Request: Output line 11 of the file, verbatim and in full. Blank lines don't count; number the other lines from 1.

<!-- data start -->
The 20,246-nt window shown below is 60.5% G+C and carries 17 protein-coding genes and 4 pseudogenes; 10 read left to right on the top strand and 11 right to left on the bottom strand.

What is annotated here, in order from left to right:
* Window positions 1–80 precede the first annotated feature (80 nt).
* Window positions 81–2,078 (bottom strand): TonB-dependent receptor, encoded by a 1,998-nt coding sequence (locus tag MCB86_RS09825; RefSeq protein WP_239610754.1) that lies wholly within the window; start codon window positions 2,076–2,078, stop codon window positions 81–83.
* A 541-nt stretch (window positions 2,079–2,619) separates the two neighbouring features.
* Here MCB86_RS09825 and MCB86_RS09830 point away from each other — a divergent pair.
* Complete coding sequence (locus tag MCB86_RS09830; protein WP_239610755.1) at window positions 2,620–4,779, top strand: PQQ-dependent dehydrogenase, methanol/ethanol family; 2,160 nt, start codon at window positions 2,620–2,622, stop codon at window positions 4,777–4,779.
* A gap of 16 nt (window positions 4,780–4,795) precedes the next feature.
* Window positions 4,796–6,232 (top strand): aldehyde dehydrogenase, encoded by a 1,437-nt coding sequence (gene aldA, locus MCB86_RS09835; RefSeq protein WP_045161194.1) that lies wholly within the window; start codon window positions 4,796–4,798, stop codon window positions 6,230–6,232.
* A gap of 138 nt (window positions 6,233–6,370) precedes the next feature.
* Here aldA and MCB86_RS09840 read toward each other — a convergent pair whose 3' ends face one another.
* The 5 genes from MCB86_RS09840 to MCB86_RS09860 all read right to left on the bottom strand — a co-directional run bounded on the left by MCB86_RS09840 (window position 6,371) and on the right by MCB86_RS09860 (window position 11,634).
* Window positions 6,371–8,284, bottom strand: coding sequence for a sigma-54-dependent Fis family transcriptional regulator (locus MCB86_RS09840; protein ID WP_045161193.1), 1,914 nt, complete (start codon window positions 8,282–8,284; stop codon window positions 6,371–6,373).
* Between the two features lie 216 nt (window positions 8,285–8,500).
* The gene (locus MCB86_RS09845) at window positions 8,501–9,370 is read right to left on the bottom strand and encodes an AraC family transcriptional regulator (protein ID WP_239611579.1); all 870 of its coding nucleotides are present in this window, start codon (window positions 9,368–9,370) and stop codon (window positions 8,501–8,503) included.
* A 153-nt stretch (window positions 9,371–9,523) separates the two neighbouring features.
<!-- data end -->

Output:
* Here aldA and MCB86_RS09840 read toward each other — a convergent pair whose 3' ends face one another.